"Covering is not a matter of privileges and duties as an American citizen. Rather, it is a problem of American culture -- and Yoshino himself seems to recognise this, indicating that it is not primarily a problem for the law (a problem of rights and duties), but at root, a problem for people to resolve in society."

It's not a problem of American culture. American culture wouldn't exist without it. Really take a moment to think about this. Could America exist as a nation if the majority of immigrants did not assimilate? No, it could not. The same thing applies to European immigrants who came in the nineteenth century as much as it applies to modern day immigrants. Everyone has to make their own personal compromise with joining the larger American society and retaining the parts of their original culture they value: How to remain true to yourself and also become part of the larger culture. This isn't exactly a new topic. The crux of the issue is that America couldn't and wouldn't exist if the vast majority of immigrants didn't make this compromise. This doesn't involve the violation of civil rights. It's part of the duty of being allowed the privilege of becoming an American, and any society has the right to expect such a thing.

Balfegor said...

It's not a problem of American culture. American culture wouldn't exist without it. Really take a moment to think about this. Could America exist as a nation if the majority of immigrants did not assimilate? No, it could not.

It's a question of the scope of assimilation demanded. After all, American culture, even assimilationist American culture, is not uniform, any more than the culture of any nation is uniform (even France). It's also a question of what you assimilate to -- what is the core of American-ness. And I don't happen to think that the core of our common American identity resides in things like what your hairstyle is, what food you eat, how you greet people, or what your sexual orientation happens to be.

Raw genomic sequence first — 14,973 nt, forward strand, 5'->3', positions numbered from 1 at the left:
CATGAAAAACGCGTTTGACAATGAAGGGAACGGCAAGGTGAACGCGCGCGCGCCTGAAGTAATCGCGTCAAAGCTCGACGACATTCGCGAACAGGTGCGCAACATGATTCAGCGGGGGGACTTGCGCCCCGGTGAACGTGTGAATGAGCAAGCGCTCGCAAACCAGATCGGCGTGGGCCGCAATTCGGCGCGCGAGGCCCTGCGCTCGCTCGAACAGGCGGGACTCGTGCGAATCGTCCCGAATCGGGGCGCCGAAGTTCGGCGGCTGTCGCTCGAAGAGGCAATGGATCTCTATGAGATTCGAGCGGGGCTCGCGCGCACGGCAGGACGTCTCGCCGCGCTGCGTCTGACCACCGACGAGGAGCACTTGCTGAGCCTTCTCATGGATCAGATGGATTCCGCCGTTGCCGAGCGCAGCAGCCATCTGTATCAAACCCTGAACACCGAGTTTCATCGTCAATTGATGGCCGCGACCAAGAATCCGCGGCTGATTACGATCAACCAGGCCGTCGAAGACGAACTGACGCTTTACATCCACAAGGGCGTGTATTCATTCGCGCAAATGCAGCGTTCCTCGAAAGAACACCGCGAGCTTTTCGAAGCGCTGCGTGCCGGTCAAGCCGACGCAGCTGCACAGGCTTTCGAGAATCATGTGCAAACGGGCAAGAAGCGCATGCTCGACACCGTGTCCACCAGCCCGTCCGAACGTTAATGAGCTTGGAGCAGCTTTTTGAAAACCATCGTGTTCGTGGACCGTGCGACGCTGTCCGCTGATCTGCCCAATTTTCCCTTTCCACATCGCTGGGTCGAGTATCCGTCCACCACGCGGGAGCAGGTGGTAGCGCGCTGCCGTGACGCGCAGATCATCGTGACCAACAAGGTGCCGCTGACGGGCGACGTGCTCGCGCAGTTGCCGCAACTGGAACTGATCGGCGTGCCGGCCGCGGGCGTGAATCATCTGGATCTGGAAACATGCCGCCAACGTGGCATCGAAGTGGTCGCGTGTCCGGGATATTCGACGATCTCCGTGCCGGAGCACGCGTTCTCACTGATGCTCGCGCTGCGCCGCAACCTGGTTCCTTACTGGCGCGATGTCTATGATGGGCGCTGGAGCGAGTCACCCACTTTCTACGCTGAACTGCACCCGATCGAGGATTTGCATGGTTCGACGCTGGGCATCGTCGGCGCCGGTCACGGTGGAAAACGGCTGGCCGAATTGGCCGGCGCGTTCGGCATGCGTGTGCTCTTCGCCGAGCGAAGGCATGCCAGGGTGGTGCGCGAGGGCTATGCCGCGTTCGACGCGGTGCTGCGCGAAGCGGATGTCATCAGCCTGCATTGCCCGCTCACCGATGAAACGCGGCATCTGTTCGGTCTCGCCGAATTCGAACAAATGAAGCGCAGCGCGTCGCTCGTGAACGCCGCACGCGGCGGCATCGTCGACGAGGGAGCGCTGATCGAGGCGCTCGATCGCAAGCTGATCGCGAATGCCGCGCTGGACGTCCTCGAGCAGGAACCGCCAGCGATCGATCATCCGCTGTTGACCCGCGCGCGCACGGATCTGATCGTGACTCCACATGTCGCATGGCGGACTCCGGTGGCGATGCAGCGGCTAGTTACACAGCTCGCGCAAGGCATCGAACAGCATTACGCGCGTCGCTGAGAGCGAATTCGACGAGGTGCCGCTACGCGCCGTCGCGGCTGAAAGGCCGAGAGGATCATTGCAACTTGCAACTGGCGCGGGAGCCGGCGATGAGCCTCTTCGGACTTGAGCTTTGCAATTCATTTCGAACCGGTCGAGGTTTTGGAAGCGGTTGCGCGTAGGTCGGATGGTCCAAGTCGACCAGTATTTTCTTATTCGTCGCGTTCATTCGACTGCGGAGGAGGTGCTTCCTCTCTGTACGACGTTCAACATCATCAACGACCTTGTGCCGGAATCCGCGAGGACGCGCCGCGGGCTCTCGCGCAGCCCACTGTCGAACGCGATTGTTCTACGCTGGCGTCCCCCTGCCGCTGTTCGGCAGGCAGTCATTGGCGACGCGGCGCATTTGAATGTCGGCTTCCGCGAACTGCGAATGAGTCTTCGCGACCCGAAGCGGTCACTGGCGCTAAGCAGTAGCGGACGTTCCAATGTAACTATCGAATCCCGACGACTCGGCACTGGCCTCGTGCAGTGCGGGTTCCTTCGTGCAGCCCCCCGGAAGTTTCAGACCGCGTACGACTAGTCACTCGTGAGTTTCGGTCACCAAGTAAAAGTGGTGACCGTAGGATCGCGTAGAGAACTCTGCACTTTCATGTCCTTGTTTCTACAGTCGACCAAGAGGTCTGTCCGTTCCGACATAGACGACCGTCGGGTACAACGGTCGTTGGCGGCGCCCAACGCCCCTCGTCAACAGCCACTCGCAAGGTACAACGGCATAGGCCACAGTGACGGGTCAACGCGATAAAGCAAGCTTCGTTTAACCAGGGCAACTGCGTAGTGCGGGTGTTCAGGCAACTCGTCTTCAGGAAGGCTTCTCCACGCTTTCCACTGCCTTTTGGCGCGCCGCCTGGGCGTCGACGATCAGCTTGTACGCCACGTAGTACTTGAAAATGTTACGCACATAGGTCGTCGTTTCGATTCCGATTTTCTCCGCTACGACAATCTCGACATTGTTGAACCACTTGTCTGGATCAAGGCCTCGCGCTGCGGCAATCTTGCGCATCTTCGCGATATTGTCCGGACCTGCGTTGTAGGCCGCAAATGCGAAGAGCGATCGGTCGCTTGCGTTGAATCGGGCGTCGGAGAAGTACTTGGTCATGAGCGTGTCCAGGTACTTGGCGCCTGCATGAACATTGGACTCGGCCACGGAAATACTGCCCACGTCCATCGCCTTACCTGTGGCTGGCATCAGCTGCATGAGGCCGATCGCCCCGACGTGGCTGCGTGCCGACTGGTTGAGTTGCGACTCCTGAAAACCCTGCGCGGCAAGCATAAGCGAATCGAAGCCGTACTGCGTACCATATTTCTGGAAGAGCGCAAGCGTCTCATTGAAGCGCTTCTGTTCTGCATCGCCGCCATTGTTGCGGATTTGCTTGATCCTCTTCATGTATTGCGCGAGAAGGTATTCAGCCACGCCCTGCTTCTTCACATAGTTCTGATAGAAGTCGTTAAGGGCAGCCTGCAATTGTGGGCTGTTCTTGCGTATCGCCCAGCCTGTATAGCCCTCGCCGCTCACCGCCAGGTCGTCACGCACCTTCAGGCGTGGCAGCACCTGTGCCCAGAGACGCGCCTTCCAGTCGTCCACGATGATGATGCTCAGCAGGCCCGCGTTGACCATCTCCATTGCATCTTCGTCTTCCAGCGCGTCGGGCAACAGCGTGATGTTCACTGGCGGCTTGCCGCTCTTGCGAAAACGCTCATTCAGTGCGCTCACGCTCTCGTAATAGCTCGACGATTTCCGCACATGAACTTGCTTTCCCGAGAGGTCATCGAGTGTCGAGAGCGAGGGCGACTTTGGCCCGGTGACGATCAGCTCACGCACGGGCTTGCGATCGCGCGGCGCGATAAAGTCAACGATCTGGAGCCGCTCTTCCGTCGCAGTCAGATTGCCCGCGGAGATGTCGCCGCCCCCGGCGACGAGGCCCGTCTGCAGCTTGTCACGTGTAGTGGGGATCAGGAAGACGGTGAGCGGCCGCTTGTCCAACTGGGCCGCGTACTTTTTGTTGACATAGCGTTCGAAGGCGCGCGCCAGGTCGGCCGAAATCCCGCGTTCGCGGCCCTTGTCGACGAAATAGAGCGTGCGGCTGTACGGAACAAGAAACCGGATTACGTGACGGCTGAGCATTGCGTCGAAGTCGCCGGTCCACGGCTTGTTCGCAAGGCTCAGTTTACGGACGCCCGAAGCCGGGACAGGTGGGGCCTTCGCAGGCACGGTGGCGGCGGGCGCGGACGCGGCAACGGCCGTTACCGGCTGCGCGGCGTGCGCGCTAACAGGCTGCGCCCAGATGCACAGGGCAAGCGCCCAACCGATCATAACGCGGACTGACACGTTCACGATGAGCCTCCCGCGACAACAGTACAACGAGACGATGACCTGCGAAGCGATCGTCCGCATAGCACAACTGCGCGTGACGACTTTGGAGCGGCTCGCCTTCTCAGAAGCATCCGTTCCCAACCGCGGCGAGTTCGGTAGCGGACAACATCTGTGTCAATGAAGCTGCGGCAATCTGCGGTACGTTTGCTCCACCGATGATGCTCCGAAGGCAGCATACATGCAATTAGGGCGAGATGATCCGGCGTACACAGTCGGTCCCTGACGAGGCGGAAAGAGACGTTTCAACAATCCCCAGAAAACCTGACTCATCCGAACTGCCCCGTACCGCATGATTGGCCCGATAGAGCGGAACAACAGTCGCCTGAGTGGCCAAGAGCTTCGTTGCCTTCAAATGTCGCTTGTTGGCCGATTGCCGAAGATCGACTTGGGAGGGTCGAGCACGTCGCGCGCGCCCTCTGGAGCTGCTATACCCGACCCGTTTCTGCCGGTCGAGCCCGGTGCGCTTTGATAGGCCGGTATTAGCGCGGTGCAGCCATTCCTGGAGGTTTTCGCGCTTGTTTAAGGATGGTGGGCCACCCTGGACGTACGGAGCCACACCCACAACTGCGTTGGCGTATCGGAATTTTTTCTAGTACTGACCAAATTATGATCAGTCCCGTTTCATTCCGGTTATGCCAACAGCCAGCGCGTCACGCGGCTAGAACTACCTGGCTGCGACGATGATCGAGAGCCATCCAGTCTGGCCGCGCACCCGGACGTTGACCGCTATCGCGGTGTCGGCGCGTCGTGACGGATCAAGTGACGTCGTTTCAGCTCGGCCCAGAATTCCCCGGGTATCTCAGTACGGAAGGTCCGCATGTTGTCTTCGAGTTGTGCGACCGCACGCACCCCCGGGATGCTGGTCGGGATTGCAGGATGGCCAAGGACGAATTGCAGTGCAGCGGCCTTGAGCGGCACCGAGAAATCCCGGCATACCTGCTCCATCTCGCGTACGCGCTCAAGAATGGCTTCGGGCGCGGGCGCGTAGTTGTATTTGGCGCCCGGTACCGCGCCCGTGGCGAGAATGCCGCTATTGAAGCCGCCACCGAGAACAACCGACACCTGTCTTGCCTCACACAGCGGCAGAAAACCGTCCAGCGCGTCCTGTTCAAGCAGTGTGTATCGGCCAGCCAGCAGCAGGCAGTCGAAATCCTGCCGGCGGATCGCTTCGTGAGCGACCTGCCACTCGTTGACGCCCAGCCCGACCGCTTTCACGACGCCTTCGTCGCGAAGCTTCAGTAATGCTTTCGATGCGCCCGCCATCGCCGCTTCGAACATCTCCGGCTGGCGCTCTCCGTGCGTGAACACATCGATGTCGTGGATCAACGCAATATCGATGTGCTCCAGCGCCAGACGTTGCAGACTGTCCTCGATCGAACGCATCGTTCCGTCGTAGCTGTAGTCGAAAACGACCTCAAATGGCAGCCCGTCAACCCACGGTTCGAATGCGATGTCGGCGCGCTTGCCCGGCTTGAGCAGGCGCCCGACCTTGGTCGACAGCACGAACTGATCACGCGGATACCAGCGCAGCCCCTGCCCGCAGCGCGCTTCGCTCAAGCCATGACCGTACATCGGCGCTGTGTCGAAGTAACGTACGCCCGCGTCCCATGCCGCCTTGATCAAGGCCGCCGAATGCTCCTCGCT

Now, to maintain social cohesion, true, we need to have that sense of fellow-feeling, and common, shared identity. And some things, like all sharing a language in common, i.e. English, are kind of essential for that (though not-necessarily in a different kind of state, as in China or perhaps even the old multi-ethnic Hapsburg Empire). But I don't see why we can't have all that, and still leave space in the public/official/business culture for the expression of different root cultures.

PatCA said...

I think you're thinking way too hard, just like the very privileged author, balfegor, to try to find something to feel sorry for yourself about and to blame on American culture. And people have been fretting about their identities since long before American was founded, so I'm not buying it any more.

Noticing differences and even despising differences is NOT an American failing, it is a human failing.

But you have the freedom to feel these things and speak them. I will leave you to it.

chuck b. said...

PatCA,

cbSurely America's ambivalent relationship with ethnic (or whatever) 'differences' is distinctly American, and interesting to consider. Of course, glib dismissal is equally one's right, and I will leave you to it.

Deb S. said...

Excellent review! Very intriguing. Great blog. I'm adding you to my links.

http://mediabysistrunk.blogspot.com
http://dcsistrunk.blogspot.com

pansophia said...

Yoshino should take a look at Bob Fuller's analysis of rankism. Fuller explores rankism as the basis for many "hidden assaults" on human dignity, and he regards rankism as an issue of liberty rather than equality. The problem of rankism may underlie or at least contribute to many of the difficulties Yoshino has faced, and it's certainly pertinent to the idea of "covering".

Here is Fuller's web site:
http://breakingranks.net

He described rankism in a book called Somebodies and Nobodies a couple of years ago, and he has an upcoming book called All Rise.